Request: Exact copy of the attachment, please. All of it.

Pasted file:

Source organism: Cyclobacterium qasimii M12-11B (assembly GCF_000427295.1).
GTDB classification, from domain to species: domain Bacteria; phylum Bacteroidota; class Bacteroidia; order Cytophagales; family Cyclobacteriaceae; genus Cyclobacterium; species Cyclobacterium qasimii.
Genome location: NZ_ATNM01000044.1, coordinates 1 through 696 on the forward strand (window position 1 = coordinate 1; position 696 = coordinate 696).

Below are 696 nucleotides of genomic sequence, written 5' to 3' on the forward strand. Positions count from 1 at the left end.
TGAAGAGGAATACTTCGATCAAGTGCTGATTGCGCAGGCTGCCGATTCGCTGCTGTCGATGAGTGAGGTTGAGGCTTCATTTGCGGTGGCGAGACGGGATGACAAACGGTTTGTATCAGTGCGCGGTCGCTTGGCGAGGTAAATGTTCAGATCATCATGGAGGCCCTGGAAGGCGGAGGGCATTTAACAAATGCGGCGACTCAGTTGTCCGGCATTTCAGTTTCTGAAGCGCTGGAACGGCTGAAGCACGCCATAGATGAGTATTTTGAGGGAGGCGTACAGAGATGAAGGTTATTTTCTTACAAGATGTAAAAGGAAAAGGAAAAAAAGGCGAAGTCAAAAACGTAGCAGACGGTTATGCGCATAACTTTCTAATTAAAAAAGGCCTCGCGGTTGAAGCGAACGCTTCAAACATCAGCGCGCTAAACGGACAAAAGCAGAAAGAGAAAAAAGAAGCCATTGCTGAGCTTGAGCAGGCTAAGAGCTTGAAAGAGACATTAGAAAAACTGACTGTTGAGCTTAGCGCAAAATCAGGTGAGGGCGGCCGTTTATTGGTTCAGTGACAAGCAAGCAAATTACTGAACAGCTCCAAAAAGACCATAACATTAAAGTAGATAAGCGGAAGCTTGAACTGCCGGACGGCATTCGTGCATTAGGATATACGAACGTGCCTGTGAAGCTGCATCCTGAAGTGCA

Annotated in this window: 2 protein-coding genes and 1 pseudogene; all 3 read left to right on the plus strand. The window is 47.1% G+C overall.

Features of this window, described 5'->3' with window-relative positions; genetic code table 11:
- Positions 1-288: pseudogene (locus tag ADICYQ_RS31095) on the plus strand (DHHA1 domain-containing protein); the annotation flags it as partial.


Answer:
Source organism: Cyclobacterium qasimii M12-11B (assembly GCF_000427295.1).
GTDB classification, from domain to species: domain Bacteria; phylum Bacteroidota; class Bacteroidia; order Cytophagales; family Cyclobacteriaceae; genus Cyclobacterium; species Cyclobacterium qasimii.
Genome location: NZ_ATNM01000044.1, coordinates 1 through 696 on the forward strand (window position 1 = coordinate 1; position 696 = coordinate 696).

Below are 696 nucleotides of genomic sequence, written 5' to 3' on the forward strand. Positions count from 1 at the left end.
TGAAGAGGAATACTTCGATCAAGTGCTGATTGCGCAGGCTGCCGATTCGCTGCTGTCGATGAGTGAGGTTGAGGCTTCATTTGCGGTGGCGAGACGGGATGACAAACGGTTTGTATCAGTGCGCGGTCGCTTGGCGAGGTAAATGTTCAGATCATCATGGAGGCCCTGGAAGGCGGAGGGCATTTAACAAATGCGGCGACTCAGTTGTCCGGCATTTCAGTTTCTGAAGCGCTGGAACGGCTGAAGCACGCCATAGATGAGTATTTTGAGGGAGGCGTACAGAGATGAAGGTTATTTTCTTACAAGATGTAAAAGGAAAAGGAAAAAAAGGCGAAGTCAAAAACGTAGCAGACGGTTATGCGCATAACTTTCTAATTAAAAAAGGCCTCGCGGTTGAAGCGAACGCTTCAAACATCAGCGCGCTAAACGGACAAAAGCAGAAAGAGAAAAAAGAAGCCATTGCTGAGCTTGAGCAGGCTAAGAGCTTGAAAGAGACATTAGAAAAACTGACTGTTGAGCTTAGCGCAAAATCAGGTGAGGGCGGCCGTTTATTGGTTCAGTGACAAGCAAGCAAATTACTGAACAGCTCCAAAAAGACCATAACATTAAAGTAGATAAGCGGAAGCTTGAACTGCCGGACGGCATTCGTGCATTAGGATATACGAACGTGCCTGTGAAGCTGCATCCTGAAGTGCA

Annotated in this window: 2 protein-coding genes and 1 pseudogene; all 3 read left to right on the plus strand. The window is 47.1% G+C overall.

Features of this window, described 5'->3' with window-relative positions; genetic code table 11:
- Positions 1-288: pseudogene (locus tag ADICYQ_RS31095) on the plus strand (DHHA1 domain-containing protein); the annotation flags it as partial.